More than fifty walls, rooftops, and billboards high above Market Street, visible mostly from the elevated train line in West Philly, bear pictures and snatches of poetry by former graffiti artist Steve Powers; together they make up his "Love Letter" mural project, one of the city's most popular new tourist attractions.
"We share sheets," says the writing on the third-floor sidewall of a trackside rowhouse. "We share defeats," says the writing at the end of the block.
The message on the back wall of a warehouse is spelled out in what appear to be refrigerator-magnet letters: "If you were here, I'd be home."
Power says his style grew out of a trip to Northern Ireland, where the political murals on the walls of Belfast struck him as "powerful for all the wrong reasons." In his Love Letter murals, he says he's trying to retain the power but "use it in a really good way."
If you believe the banners in this ca. 1885 chromolithograph, the Standard Tip T.M. Harris & Co. boot comes with a double toe that is not only warranted and trade mark registered but also highest grade sole leather tip. It's not clear what the people frolicking in the ad have to do with double standard tip shoes, and it's not clear what a registered trade mark has to do with warranted highest quality, but what else is new. As my grandmother used to say: You believe that one and they'll tell you a bigger one.
The shoe factory in the background was a building on Cherry Street in Philadelphia that was originally built for manufacturing chandeliers.
Out of deference to the Oscar thing, today's g'mornin features an image by a photographer best known as a filmmaker, Turkey's Nuri Bilge Ceylan. The panorama here shows part of a twenty-four-hundred year-old site in eastern Turkey dedicated to Nymphaios, the Greek god of rivers. For another example of Ceylan's still photography, see here.
This was Amersfoort, Netherlands, back in the day. The city has since grown to 24 square miles, with a population of almost 150,000, but its medieval center is said to be well preserved and legally protected. Known as Boulder City, Amersfoort is now 753 years old.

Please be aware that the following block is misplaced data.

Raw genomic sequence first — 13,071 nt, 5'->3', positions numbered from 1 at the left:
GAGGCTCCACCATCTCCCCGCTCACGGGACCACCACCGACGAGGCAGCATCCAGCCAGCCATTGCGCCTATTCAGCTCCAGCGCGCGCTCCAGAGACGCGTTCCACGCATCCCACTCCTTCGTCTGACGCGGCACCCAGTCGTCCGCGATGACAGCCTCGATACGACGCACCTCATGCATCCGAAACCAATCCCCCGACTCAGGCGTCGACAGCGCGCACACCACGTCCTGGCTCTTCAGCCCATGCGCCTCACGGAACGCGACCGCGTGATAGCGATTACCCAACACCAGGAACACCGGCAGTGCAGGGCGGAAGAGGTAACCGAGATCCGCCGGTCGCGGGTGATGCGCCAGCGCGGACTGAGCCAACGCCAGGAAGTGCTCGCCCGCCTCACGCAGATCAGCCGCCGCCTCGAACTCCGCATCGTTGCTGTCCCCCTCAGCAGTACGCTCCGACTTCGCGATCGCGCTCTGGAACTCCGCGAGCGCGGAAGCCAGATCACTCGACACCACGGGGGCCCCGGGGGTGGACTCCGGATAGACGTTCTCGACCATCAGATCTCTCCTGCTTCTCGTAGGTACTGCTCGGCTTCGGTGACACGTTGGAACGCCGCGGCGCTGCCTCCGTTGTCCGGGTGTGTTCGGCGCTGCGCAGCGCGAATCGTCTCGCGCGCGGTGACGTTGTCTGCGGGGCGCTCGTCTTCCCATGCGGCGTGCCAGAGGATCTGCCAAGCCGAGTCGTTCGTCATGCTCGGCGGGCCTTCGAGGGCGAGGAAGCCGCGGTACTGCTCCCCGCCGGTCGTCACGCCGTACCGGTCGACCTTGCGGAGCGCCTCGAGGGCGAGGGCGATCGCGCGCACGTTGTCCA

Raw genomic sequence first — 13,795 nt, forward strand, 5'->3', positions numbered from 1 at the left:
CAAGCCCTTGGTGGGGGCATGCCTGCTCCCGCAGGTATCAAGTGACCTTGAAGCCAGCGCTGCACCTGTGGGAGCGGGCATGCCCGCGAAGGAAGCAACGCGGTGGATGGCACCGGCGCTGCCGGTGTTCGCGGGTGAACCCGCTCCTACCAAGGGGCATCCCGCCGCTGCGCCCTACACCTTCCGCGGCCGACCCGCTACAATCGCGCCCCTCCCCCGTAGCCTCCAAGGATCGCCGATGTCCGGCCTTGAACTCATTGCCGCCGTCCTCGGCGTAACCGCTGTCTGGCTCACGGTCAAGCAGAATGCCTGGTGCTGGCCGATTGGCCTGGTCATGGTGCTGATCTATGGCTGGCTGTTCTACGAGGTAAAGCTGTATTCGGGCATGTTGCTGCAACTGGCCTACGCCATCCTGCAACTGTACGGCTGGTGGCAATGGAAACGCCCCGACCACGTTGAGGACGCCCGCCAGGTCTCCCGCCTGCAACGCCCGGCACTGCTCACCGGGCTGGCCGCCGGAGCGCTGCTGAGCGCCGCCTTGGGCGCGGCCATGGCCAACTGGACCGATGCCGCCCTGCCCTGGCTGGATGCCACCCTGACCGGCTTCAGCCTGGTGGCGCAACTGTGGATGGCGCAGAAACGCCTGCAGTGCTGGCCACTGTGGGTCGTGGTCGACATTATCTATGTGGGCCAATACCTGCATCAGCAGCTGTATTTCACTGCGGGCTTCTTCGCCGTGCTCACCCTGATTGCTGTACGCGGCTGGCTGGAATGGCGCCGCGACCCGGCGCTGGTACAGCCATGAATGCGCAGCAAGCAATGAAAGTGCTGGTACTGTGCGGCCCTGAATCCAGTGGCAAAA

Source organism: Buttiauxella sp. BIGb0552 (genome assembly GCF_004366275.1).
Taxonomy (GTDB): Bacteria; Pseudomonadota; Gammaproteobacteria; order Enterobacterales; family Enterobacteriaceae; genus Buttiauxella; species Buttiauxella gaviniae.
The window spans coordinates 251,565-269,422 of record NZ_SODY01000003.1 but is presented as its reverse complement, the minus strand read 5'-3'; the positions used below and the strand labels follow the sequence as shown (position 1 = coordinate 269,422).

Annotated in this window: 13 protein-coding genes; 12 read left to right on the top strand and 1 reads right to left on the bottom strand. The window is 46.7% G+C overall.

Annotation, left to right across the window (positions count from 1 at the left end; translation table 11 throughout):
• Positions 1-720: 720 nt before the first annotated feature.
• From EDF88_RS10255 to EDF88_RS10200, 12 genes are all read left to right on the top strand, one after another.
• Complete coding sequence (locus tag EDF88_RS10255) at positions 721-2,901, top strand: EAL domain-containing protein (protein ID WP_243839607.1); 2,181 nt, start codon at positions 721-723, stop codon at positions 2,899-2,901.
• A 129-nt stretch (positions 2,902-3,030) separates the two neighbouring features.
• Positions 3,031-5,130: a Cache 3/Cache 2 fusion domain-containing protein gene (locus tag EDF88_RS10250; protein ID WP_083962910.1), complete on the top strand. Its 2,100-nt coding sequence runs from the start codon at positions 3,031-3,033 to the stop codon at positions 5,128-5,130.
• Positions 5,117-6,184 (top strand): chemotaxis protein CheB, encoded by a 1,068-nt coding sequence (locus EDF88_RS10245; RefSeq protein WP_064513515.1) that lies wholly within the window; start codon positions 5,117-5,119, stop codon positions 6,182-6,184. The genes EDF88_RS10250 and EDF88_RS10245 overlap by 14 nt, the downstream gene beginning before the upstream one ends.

The Netherlands doesn't have very many boulders, but there used to be a big one, weighing more than nine tons, out on the moors south of town. In 1661, however, a couple of Amersfoort's leading citizens got to drinking and wagering, and then wouldn't you know it, one of them rounded up 400 neighbors to push the rock into the center of town.
The rock-pushers were rewarded with beer and pretzels, but Amersfoortians soon discovered that they really didn't much like being known far and wide as boulder draggers. They didn't like that their city's reputation was all about the stupid rock in the main square. In 1672, they buried the boulder.
More than two centuries later, in 1903, the buried rock was rediscovered and again put on display. Pranksters have moved it again from time to time, presumably with heavy equipment, but the city has now mounted its nine-ton token high on a pedestal for all the world to see.
Atlanta artist Brian Dettmer takes scissors to old books–also scalpels and tweezers and other surgical instruments–to reveal a sort of alternate reality deep inside. Nothing in the book is altered, he says; nothing is relocated or added. He just cuts out the words and pictures and stuff that are in the way of the words and pictures and stuff he wants the world to see.
Dettmer especially likes to slice up volumes of old encyclopedias or illustrated dictionaries, works with numerous and varied illustrations. "The book's intended function has decreased," he says; old books are "still linear in a non-linear world." By twisting the spine and cutting the pages, he exposes cast-off words and pictures to new kinds of appreciation.
Some of the signs in the store window appear to be advertising items of clothing for 10 cents, or even 5 cents. That can't be right, but I have no alternative explanation.
Give that baby some spinach, and he'll come round.
Members of the Canadian Snowbirds Association gathered last month for "Fish Fest" at an RV park in Llano Grande, Texas.
Canadian Snowbirds winter mostly in Florida, south Texas, and Arizona. Along the west coast of Florida, Canadians are so numerous in the wintertime that the St. Petersburg Times devotes a couple of pages to news from around Canada. The Snowbirds Association operates a website for Canadians considering buying real estate in the Sunbelt, but mostly it's a social organization
As the vegetation suggests, winter weather is usually a good bit milder than this along the beachfront promenades of the town of Split, on Croatia's Dalmatian Coast. This winter has been particularly cold and snowy throughout much of Europe and even as far south as North Africa; temperatures have bounced back now, however, and this week Split enjoyed sunny afternoons with highs in the upper 50s.